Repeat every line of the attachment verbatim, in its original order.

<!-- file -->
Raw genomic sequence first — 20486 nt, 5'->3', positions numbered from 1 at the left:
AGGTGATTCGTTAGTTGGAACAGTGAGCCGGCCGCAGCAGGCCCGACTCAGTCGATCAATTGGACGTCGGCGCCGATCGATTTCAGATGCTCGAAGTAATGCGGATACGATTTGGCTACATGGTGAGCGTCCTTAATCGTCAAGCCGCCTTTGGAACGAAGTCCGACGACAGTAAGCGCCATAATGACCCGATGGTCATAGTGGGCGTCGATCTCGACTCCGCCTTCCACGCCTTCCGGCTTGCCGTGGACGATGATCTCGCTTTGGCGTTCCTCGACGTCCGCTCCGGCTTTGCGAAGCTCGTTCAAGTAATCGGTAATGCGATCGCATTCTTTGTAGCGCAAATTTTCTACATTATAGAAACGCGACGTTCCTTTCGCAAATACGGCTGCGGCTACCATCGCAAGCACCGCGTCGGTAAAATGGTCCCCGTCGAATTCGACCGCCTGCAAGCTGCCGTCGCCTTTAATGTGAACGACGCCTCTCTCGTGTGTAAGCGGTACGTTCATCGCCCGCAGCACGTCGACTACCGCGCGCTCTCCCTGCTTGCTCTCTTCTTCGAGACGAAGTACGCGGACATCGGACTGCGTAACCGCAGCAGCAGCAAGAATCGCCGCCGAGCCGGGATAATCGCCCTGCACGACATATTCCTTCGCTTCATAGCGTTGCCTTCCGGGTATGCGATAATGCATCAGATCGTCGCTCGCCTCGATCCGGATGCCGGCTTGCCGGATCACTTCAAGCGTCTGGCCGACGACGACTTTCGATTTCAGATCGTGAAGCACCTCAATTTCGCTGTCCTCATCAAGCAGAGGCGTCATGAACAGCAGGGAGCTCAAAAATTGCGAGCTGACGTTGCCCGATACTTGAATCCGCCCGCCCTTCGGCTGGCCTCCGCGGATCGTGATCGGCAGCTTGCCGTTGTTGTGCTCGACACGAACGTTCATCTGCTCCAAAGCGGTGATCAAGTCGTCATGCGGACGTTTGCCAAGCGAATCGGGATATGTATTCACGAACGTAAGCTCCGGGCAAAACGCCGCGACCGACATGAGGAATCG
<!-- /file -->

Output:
Raw genomic sequence first — 20486 nt, 5'->3', positions numbered from 1 at the left:
AGGTGATTCGTTAGTTGGAACAGTGAGCCGGCCGCAGCAGGCCCGACTCAGTCGATCAATTGGACGTCGGCGCCGATCGATTTCAGATGCTCGAAGTAATGCGGATACGATTTGGCTACATGGTGAGCGTCCTTAATCGTCAAGCCGCCTTTGGAACGAAGTCCGACGACAGTAAGCGCCATAATGACCCGATGGTCATAGTGGGCGTCGATCTCGACTCCGCCTTCCACGCCTTCCGGCTTGCCGTGGACGATGATCTCGCTTTGGCGTTCCTCGACGTCCGCTCCGGCTTTGCGAAGCTCGTTCAAGTAATCGGTAATGCGATCGCATTCTTTGTAGCGCAAATTTTCTACATTATAGAAACGCGACGTTCCTTTCGCAAATACGGCTGCGGCTACCATCGCAAGCACCGCGTCGGTAAAATGGTCCCCGTCGAATTCGACCGCCTGCAAGCTGCCGTCGCCTTTAATGTGAACGACGCCTCTCTCGTGTGTAAGCGGTACGTTCATCGCCCGCAGCACGTCGACTACCGCGCGCTCTCCCTGCTTGCTCTCTTCTTCGAGACGAAGTACGCGGACATCGGACTGCGTAACCGCAGCAGCAGCAAGAATCGCCGCCGAGCCGGGATAATCGCCCTGCACGACATATTCCTTCGCTTCATAGCGTTGCCTTCCGGGTATGCGATAATGCATCAGATCGTCGCTCGCCTCGATCCGGATGCCGGCTTGCCGGATCACTTCAAGCGTCTGGCCGACGACGACTTTCGATTTCAGATCGTGAAGCACCTCAATTTCGCTGTCCTCATCAAGCAGAGGCGTCATGAACAGCAGGGAGCTCAAAAATTGCGAGCTGACGTTGCCCGATACTTGAATCCGCCCGCCCTTCGGCTGGCCTCCGCGGATCGTGATCGGCAGCTTGCCGTTGTTGTGCTCGACACGAACGTTCATCTGCTCCAAAGCGGTGATCAAGTCGTCATGCGGACGTTTGCCAAGCGAATCGGGATATGTATTCACGAACGTAAGCTCCGGGCAAAACGCCGCGACCGACATGAGGAATCG